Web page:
If you are a pregnant or parenting teenager, you are still entitled to the same training and education as other students. While continuing education can be challenging in your situation, it is possible if you know your options and a way forward.
Legally, schools must provide support to help young parents and pregnant teenagers complete their studies. Schools may have to adapt the way they teach you, the way they assess you, any uniform or dress codes and even the hours you need to attend to make sure you are able to continue your education.
A small number of high schools provide child care centres or support programs for pregnant and parenting young people. Speak to a social worker, counsellor or your pregnancy (antenatal) healthcare team to find which schools offer help to young parents.
If you feel you've experienced discrimination or bullying about being at school, speak to someone you trust — such as the guidance counsellor, youth support worker or another member of school staff.
What other education options are there?
If you'd rather not attend a mainstream school, you have other options to choose from, such as:
- distance education — allows you to study at home, usually via enrolling and accessing online
- alternative education centres — which may provide on-campus support, such as child care or a designated area where parents can study, rest or feed their babies
- tertiary institutions — such as TAFE, which offer education and training in a wide range of areas
- home education — where your parent gives you individually tailored education and is responsible for planning the education, including conducting learning activities, setting assessments and monitoring your progress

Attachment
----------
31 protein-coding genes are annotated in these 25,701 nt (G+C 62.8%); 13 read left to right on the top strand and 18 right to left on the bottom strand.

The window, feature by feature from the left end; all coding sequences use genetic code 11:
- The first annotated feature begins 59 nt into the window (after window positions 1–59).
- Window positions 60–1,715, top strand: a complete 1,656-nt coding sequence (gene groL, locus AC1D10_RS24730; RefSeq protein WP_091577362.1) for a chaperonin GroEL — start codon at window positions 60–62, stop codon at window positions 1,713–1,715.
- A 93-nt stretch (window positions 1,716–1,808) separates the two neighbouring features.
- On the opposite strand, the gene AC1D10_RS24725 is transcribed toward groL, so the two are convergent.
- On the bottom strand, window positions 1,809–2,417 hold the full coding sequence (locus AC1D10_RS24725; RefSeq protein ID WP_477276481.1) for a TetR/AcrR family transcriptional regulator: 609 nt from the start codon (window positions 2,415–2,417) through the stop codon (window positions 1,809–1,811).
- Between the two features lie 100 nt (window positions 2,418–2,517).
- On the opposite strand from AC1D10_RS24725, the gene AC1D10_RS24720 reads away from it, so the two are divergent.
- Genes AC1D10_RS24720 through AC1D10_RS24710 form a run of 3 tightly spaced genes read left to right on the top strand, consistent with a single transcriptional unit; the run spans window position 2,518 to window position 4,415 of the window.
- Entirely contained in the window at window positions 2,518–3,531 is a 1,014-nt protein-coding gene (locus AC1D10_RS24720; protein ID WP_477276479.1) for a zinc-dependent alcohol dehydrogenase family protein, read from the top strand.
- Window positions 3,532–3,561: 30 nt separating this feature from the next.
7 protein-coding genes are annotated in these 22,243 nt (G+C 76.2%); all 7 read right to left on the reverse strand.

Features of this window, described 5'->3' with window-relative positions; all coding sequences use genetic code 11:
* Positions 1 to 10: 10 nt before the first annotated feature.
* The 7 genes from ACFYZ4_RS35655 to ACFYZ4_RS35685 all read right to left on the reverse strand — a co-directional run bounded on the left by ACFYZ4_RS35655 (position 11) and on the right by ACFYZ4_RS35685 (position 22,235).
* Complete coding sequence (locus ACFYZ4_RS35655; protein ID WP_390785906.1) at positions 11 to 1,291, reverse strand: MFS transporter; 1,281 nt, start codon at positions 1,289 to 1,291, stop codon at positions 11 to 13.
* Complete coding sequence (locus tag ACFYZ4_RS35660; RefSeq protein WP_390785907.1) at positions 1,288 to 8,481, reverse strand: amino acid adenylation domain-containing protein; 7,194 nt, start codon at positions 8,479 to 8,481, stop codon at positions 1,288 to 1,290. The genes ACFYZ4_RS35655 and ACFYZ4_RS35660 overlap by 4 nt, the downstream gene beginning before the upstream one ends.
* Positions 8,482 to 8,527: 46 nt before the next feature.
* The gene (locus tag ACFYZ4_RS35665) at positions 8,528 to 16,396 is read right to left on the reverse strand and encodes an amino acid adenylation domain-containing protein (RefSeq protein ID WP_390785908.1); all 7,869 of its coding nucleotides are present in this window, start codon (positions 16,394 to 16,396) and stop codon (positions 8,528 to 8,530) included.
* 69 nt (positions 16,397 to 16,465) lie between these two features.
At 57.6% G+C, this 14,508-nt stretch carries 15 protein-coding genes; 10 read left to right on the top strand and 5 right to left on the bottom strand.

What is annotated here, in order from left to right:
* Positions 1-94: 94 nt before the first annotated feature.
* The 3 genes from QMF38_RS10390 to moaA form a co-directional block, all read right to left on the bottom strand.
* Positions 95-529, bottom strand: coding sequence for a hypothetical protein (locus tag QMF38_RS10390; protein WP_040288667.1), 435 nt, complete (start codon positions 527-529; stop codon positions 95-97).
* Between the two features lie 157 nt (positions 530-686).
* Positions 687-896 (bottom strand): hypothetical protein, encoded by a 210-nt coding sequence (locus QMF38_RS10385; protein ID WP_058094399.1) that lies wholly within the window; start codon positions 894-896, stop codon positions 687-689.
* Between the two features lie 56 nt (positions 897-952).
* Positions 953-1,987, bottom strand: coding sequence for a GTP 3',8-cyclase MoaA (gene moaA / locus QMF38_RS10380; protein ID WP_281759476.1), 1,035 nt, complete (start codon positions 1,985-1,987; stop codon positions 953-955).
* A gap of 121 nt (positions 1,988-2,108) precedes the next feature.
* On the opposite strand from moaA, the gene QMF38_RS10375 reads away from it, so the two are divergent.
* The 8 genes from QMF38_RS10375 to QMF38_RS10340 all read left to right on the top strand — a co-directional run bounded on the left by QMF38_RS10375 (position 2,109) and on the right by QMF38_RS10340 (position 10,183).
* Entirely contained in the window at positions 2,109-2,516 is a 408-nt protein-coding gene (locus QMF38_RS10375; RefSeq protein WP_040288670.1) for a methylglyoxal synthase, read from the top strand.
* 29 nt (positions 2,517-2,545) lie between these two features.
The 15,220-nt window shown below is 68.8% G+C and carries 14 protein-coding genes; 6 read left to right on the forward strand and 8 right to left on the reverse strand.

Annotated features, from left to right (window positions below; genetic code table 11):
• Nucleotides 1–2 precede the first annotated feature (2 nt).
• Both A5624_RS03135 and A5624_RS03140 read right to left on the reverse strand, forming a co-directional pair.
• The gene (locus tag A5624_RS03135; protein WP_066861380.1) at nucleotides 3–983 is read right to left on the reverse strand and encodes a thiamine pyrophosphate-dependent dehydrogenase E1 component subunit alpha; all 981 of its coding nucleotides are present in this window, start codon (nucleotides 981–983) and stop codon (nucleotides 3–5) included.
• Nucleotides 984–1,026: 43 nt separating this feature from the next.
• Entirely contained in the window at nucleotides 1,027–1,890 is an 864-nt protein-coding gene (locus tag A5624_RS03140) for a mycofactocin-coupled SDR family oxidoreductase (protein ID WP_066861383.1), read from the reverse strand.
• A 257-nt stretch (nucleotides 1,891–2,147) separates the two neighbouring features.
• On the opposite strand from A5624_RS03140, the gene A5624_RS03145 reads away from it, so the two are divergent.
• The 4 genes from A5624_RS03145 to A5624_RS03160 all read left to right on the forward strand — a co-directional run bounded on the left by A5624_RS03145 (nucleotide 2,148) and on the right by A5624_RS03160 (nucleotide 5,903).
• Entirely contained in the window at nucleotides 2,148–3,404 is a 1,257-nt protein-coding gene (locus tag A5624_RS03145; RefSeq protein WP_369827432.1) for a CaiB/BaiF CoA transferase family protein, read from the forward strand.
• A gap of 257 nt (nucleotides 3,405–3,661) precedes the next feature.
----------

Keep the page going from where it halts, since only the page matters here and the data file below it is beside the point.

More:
- open colleges — these provide distance education of nationally accredited, industry-recognised courses that support students via an online learning portal where they can interact with each other and their trainers
- other programs — some schools offer specific programs to support pregnant or parenting students
The key is to get an education. It doesn't matter which option you choose, as long as it's the right one for you.
How can I help myself?
No doubt there will be extra physical, emotional and time pressures when you're a young mother or father who wants to continue with your studies. This may mean you need to ask for help from a partner, friend or family member to look after your child while you study. You may even need to study at night and work during the day.
If you are able to stay with your parents, consider doing so, as it may help you deal with the daily pressures of looking after your child. This means you'll be in a better physical and emotional state to study.
It's worth making the effort to continue with your education, as it has many benefits — including job and financial security to be able to support yourself and your child. It also allows you to connect with other people and feel less lonely.
You can call Pregnancy, Birth and Baby on 1800 882 436 to speak to a maternal child health nurse for advice and support.
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Last reviewed: October 2021